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see ya", cueing the end of the chat and the rush forward for his autograph.
            If Press conferences are at times a problem to wind up, more problematic is understanding just how the hell the Press sometimes manage to misinterpret just what Macca says in them.
            Now you understand English, don't you? Well, you've got this far but then maybe you're just looking at the pretty pictures. Anyway, if your English is crap start thinking about a job in the Californian Press corps. You'd fit in nicely.
            Witness this: We're at the Los Angeles Forum, 100 hacks present and Mac has been asked - for the 50th time since the tour began eight weeks before - "Will you ever reform The Beatles?"
            "While John was alive", Mac explains for the nth time, "It was a possibility...but it's impossible without John. People have suggested we do it with Julian, well he's a nice kid but he's not John".
            So, you understand that means Paul Will Not/Cannot Reform The Beatles, right?
            Next question - "Will you work with George and Ringo?"
            Paul: "I'd like to. I don't know what. We've had an idea that's been kicking around for a long time about putting together a load of home movie footage that we've all got and putting it out as a movie. Maybe I could write some songs with them for that...but that's a long way off, IF it was to happen. I dunno, I haven't spoken to them about it".
            So, you understand that means At some possible point in the future Paul might/might not record some songs with George and Ringo, right?
            So - how come the Los Angeles Press deducted from the two quotes above the following banner-headlined story that ran not only, next day, in the U.S. but throughout Europe as well: PAUL TO REFORM THE BEATLES - 'I'LL GIG WITH THE FABS' VOWS MCCARTNEY.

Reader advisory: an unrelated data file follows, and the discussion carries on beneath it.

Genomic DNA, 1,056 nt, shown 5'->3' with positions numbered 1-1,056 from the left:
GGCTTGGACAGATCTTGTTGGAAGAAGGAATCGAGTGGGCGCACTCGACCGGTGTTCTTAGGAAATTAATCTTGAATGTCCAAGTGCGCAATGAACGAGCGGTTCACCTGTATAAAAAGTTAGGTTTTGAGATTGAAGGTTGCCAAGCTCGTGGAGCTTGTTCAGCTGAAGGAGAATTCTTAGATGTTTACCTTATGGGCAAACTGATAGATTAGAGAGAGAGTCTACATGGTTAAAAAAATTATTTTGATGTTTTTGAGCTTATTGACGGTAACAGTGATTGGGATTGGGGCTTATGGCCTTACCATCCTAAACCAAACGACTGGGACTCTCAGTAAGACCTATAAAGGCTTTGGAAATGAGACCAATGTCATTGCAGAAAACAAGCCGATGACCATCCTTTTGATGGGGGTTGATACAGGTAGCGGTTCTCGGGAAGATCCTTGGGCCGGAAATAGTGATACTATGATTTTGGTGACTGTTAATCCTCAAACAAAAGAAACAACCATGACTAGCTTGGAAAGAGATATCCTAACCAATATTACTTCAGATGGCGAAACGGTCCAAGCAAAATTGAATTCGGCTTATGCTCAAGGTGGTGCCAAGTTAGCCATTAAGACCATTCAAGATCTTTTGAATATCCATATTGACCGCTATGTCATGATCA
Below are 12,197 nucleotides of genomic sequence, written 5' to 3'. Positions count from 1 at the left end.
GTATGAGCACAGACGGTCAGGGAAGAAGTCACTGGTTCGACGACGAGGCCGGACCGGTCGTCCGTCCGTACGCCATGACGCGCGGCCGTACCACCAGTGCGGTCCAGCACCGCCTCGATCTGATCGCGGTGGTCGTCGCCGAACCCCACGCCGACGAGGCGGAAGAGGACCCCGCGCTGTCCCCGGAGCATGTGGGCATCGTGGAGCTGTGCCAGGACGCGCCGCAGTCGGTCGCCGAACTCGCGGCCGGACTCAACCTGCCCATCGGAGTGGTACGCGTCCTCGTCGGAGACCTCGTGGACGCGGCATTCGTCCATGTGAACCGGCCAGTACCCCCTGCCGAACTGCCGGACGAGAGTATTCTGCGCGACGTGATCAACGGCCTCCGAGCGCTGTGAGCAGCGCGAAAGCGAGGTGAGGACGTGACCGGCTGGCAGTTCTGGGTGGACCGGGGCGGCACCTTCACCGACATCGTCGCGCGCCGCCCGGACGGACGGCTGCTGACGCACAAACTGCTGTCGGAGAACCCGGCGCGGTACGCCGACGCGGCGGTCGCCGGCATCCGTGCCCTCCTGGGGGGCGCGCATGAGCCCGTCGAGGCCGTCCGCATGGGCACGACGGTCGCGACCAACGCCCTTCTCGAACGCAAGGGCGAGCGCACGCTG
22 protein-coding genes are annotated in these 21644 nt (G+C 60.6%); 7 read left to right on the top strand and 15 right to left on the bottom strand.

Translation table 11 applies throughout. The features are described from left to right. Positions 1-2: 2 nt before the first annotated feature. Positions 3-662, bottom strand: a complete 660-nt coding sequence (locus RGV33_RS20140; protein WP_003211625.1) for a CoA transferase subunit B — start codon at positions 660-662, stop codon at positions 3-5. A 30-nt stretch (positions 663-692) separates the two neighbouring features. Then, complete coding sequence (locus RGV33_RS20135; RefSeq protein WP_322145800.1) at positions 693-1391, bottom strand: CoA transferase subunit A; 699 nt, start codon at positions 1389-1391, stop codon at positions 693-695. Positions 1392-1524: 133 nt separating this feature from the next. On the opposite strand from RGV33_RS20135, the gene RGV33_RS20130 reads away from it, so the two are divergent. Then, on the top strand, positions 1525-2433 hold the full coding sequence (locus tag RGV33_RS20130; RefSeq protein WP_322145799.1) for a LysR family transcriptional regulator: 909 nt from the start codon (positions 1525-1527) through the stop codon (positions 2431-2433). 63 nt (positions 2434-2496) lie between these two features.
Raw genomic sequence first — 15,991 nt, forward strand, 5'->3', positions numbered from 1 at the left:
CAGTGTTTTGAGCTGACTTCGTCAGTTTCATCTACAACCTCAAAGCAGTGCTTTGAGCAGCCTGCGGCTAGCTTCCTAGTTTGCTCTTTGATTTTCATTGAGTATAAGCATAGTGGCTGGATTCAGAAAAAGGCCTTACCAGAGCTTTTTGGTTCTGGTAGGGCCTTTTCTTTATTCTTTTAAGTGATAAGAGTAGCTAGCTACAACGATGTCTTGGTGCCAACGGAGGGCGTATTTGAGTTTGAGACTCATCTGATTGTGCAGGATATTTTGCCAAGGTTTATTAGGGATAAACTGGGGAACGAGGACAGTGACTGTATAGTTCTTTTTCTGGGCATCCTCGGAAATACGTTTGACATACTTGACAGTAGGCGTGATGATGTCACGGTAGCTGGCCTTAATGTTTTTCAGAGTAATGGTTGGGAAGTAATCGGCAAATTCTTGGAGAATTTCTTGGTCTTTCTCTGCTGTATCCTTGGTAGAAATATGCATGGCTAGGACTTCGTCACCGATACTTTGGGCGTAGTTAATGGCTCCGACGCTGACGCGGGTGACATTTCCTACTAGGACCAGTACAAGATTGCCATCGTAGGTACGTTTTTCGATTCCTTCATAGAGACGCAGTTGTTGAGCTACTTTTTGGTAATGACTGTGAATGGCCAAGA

But then even the head-cases who reported that were nothing compared to the genius in Chicago who neatly put Paul at the centre of a gay storm. "What", Paul was asked, "did it mean that most of the crowd at last night's concert were male?"

The Hacks All Roared

            Macca, typically, made light of the inanity of the question and quipped "It means you're all homosexuals -but that doesn't mean you're bad people".
            The hacks all roared, PRs giggled and Macca grinned.
            And then came that night's main 10 o'clock TV news - "Paul McCartney today accused the state of Illinois of all being homosexual"
            Not that Paul is the exclusive victim of major misunderstanding by the journos. If Paul's humour occasionally suffers in translation, Linda's interviews have thrown up all sort of confusion when the printed word has borne no resemblance to what she actually said.
            Take the Hamburg instance. As Paul played host to 135 reporters in the Kaiserkeller - fielding questions like "you look so young, have you been taking beauty tips from Cliff Richard?" - in a back room Linda sat to chat with Haus Frau magazine. Predictably, under the guise of 'women's interest', they asked her how the McCartney marriage had last 20 (then, 21 now) years and did they ever argue.